Shirakawa: unearthing a forgotten Japanese distillery


Ahead of its limited release, Stephen Bremner, Managing Director at the Tomatin Group, discusses his discovery of the earliest-known vintage Japanese whisky to have ever been bottled. 

Whisky, by nature, is incredibly collectable. The prized gems in any enthusiast’s collection comprise limited runs, rare vintages and underrated distilleries. But every now and then, a truly unbelievable release comes along – with a story to match. 

This release from Shirakawa is one of them. Three years ago, something truly special was unearthed in its long-abandoned distillery: 1,500 bottles of single malt whisky from 1958. 


Although there is much excitement for this incredibly rare release, Shirakawa wasn’t always lauded for its whiskies, as Stephen reveals. “During its lifetime, Shirakawa actually produced a variety of wine and spirits,” he says, “particularly shōchū, a distilled Japanese drink usually made from rice, barley and wheat.” 

However, quality whiskies were also produced in this time. From 1951 to 1969, the malt whiskies that Shirakawa produced were rumoured to be brilliant, but they were ultimately destined for the famed “King” and “Ideal” whiskies by Takara Shuzo – Shirakawa’s parent company. The constituent parts were clearly good enough to be blended into the world-famous names, but the distillery was never afforded the opportunity release their own single malt. 

Records show that whisky production was discontinued in 1969 – which marked the start of the distillery’s collapse. The fall of Shirakawa’s whisky production in the 1960s feels somewhat ironic, given the meteoric rise of the category in Japan in the mid ’80s. But by then, the distillery’s focus lay elsewhere.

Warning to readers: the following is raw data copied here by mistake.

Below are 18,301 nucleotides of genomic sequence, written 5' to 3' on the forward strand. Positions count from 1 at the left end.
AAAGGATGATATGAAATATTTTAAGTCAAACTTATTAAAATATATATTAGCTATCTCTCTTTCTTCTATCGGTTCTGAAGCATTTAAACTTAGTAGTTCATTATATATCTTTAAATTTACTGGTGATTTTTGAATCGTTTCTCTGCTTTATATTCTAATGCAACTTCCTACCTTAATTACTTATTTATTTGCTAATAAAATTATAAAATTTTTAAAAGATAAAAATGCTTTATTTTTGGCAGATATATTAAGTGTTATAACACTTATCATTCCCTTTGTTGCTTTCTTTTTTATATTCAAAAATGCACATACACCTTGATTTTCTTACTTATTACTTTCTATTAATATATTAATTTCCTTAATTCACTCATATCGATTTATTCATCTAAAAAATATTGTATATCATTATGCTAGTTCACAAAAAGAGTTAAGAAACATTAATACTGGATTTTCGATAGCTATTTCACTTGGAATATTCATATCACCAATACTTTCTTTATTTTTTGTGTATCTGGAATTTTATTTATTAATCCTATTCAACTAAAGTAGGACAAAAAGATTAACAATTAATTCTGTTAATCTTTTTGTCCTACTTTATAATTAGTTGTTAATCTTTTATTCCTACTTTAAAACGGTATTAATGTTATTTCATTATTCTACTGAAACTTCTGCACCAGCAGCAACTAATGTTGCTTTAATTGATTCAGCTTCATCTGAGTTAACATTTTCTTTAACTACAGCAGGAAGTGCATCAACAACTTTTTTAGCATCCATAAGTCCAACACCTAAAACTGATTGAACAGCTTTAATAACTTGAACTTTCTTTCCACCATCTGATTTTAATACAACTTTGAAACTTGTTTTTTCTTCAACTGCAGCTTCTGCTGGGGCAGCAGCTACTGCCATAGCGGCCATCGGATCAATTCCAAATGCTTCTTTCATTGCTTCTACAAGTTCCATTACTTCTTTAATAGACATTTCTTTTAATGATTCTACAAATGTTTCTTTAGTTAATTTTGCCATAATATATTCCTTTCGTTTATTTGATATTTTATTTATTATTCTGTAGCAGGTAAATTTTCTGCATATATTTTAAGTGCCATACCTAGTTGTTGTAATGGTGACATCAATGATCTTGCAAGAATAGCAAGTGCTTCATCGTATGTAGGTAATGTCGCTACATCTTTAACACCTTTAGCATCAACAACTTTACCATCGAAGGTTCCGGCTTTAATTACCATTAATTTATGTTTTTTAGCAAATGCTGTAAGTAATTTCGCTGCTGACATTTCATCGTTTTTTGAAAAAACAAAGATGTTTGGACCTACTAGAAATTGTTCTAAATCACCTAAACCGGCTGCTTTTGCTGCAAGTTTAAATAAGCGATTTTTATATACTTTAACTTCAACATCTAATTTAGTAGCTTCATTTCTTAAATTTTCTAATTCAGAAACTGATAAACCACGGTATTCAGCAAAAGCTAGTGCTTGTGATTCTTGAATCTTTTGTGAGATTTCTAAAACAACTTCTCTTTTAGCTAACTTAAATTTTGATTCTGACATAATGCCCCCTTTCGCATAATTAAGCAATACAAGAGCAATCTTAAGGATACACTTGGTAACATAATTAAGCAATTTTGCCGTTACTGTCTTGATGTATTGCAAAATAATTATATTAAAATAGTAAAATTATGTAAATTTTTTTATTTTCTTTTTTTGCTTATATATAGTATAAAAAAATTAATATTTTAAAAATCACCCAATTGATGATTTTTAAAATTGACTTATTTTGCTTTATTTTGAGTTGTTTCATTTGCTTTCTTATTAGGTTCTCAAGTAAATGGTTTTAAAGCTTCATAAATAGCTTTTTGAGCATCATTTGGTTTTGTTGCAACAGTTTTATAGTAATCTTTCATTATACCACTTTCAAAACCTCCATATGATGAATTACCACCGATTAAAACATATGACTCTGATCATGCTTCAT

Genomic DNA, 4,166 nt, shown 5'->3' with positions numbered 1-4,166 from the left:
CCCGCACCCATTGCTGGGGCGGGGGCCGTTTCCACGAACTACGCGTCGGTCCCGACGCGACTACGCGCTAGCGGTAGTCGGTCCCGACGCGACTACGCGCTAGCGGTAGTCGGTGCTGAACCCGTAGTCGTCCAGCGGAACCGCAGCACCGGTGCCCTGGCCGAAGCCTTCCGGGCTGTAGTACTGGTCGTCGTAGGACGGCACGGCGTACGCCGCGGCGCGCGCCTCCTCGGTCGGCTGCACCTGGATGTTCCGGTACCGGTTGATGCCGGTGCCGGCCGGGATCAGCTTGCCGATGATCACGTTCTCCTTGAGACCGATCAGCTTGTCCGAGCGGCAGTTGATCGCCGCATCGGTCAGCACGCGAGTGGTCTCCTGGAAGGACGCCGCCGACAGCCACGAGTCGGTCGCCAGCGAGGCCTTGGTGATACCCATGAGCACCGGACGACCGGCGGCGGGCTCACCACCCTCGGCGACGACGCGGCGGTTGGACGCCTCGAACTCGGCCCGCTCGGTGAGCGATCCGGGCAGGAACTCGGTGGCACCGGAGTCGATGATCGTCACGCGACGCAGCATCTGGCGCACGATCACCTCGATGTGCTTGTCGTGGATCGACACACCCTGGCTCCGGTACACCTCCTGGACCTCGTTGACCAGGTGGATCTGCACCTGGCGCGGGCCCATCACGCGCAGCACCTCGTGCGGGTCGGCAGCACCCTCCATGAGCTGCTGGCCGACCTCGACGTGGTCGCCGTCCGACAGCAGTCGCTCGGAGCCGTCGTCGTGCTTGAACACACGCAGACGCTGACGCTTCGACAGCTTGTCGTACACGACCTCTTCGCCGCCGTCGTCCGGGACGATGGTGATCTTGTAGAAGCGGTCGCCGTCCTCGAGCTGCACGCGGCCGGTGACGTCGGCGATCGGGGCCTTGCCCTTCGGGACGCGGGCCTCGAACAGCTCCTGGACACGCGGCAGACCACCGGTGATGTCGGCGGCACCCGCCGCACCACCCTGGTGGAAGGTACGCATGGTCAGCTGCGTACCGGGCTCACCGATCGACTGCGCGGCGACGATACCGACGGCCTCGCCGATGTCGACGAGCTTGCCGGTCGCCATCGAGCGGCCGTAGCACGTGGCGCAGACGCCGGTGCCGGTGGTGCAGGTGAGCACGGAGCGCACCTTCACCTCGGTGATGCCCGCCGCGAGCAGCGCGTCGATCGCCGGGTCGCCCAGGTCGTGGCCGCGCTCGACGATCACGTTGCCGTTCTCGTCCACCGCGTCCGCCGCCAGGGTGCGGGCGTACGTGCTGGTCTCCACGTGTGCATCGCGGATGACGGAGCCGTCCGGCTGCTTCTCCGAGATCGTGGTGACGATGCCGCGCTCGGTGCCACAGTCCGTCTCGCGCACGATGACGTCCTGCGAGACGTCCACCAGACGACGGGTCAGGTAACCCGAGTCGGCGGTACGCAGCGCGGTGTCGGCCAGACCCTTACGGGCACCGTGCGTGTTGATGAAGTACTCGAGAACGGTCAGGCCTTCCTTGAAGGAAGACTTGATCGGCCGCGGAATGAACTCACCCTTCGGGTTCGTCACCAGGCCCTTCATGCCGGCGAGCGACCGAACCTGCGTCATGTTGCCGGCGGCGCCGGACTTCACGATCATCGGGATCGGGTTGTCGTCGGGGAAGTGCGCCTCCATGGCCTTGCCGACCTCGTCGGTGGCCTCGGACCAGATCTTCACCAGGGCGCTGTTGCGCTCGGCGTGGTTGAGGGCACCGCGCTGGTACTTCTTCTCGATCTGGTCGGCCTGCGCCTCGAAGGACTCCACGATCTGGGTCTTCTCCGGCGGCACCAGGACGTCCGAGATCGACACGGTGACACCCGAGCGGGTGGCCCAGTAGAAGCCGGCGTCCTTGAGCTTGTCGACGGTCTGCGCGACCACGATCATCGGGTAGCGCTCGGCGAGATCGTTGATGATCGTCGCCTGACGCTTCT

“By the early 2000s, Shirakawa was on its last legs,” Stephen says. “In this time, it was only used as a bottling facility.” The buildings were demolished in 2003, and the land was donated to build emergency housing after the Tohoku earthquake and tsunami in ’11. And so Shirakawa’s potential was left a mystery – one to be uncovered by a curious Stephen Bremnin. 


“I had become intrigued by Takara Shuzo’s history of malt whisky production in Japan,” Stephen explains. “Very little was known of Shirakawa, but undeterred, I kept asking questions, hopeful that some liquid trace of its existence remained somewhere.” After an exhaustive search through Takara Shuzo’s company documents, it seemed that this famed distillery’s secrets would remain just that – secret. 

That is, until 2019 – when 1,500 bottles of 1958 single malt whisky were discovered from Shirakawa Distillery. 

“When I discovered the year the bottles were from, I was completely astounded,” Stephen recalls. “I soon realised that what we had discovered was extremely rare. If it wasn’t for this discovery, Shirakawa would have remained a lost, unknown distillery – destined for the history books. It only felt right that we released this bottling to share with the world.” 


So how does a bottle of Japanese whisky fare over 64 years? Extraordinarily well, as it happens. Whisky critic and expert Dave Broom reports an “expansive palate and succulent texture” with a drop of water showing “clear maturity and a hint of incense.” 

It’s clearly an exciting dram, but in the eyes of an avid collector, what makes the 1958 Shirakawa so special? 

“Shirakawa 1958 offers a window into the history of Japanese whisky,” Stephen says. “For collectors, this is an opportunity that will never arrive again. This is a rare and unique chance to taste a piece of liquid history.” 

Register your interest in the 1958 Shirakawa here